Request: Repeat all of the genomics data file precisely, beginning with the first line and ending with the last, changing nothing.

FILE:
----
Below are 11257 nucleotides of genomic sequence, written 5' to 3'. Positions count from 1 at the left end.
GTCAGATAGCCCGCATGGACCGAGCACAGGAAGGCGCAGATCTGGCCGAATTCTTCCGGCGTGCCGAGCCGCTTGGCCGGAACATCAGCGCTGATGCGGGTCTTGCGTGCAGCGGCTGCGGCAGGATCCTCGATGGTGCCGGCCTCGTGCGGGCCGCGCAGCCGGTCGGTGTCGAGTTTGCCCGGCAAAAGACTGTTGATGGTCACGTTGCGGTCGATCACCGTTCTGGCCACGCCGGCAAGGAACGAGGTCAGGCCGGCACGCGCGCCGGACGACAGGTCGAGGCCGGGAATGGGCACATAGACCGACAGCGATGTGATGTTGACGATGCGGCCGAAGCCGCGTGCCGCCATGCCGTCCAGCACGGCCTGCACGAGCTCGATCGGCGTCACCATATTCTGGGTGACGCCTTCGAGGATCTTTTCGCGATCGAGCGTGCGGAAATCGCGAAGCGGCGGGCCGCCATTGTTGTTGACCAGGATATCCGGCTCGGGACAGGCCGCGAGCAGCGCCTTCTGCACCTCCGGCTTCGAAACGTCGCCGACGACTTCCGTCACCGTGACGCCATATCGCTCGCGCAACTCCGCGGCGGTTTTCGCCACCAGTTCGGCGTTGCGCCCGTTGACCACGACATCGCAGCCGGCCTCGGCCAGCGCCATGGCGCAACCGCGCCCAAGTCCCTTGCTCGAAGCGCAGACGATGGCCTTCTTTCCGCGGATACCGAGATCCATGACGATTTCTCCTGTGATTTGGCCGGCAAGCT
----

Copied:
Below are 11257 nucleotides of genomic sequence, written 5' to 3'. Positions count from 1 at the left end.
GTCAGATAGCCCGCATGGACCGAGCACAGGAAGGCGCAGATCTGGCCGAATTCTTCCGGCGTGCCGAGCCGCTTGGCCGGAACATCAGCGCTGATGCGGGTCTTGCGTGCAGCGGCTGCGGCAGGATCCTCGATGGTGCCGGCCTCGTGCGGGCCGCGCAGCCGGTCGGTGTCGAGTTTGCCCGGCAAAAGACTGTTGATGGTCACGTTGCGGTCGATCACCGTTCTGGCCACGCCGGCAAGGAACGAGGTCAGGCCGGCACGCGCGCCGGACGACAGGTCGAGGCCGGGAATGGGCACATAGACCGACAGCGATGTGATGTTGACGATGCGGCCGAAGCCGCGTGCCGCCATGCCGTCCAGCACGGCCTGCACGAGCTCGATCGGCGTCACCATATTCTGGGTGACGCCTTCGAGGATCTTTTCGCGATCGAGCGTGCGGAAATCGCGAAGCGGCGGGCCGCCATTGTTGTTGACCAGGATATCCGGCTCGGGACAGGCCGCGAGCAGCGCCTTCTGCACCTCCGGCTTCGAAACGTCGCCGACGACTTCCGTCACCGTGACGCCATATCGCTCGCGCAACTCCGCGGCGGTTTTCGCCACCAGTTCGGCGTTGCGCCCGTTGACCACGACATCGCAGCCGGCCTCGGCCAGCGCCATGGCGCAACCGCGCCCAAGTCCCTTGCTCGAAGCGCAGACGATGGCCTTCTTTCCGCGGATACCGAGATCCATGACGATTTCTCCTGTGATTTGGCCGGCAAGCT